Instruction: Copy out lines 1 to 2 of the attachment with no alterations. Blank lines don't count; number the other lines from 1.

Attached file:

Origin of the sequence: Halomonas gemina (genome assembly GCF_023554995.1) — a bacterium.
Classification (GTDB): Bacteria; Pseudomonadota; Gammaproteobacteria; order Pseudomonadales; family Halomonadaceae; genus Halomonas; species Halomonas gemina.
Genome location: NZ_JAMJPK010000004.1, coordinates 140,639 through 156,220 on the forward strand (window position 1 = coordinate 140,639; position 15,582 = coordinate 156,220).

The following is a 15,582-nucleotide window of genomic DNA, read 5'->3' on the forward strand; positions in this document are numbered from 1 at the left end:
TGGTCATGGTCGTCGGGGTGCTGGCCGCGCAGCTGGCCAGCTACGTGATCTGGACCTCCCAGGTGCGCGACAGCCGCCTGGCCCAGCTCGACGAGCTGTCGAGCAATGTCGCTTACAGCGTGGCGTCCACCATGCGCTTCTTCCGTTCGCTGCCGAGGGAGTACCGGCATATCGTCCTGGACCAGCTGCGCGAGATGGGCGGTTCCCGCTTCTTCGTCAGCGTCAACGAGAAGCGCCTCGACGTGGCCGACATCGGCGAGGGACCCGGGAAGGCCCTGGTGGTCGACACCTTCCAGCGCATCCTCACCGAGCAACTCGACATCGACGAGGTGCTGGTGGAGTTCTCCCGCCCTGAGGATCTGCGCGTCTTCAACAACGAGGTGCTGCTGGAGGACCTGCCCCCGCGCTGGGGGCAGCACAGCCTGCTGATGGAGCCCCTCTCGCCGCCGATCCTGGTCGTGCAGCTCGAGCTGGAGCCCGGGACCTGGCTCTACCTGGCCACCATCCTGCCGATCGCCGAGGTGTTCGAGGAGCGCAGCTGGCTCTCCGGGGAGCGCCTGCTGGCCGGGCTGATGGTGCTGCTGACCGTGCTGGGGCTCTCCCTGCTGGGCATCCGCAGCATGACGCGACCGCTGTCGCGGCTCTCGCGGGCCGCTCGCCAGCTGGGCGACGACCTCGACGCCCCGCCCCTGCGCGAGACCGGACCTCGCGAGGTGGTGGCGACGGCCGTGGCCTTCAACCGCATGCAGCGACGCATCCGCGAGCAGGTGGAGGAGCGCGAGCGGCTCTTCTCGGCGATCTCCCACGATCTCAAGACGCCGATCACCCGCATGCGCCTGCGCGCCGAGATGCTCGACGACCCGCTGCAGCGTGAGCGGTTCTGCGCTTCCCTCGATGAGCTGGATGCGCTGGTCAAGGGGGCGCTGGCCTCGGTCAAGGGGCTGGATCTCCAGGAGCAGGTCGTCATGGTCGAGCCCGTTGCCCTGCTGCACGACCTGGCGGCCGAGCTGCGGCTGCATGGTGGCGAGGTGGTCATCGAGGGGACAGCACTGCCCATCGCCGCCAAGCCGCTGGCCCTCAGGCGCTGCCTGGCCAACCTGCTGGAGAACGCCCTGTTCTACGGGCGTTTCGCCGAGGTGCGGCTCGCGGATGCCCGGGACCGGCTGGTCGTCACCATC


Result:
Origin of the sequence: Halomonas gemina (genome assembly GCF_023554995.1) — a bacterium.
Classification (GTDB): Bacteria; Pseudomonadota; Gammaproteobacteria; order Pseudomonadales; family Halomonadaceae; genus Halomonas; species Halomonas gemina.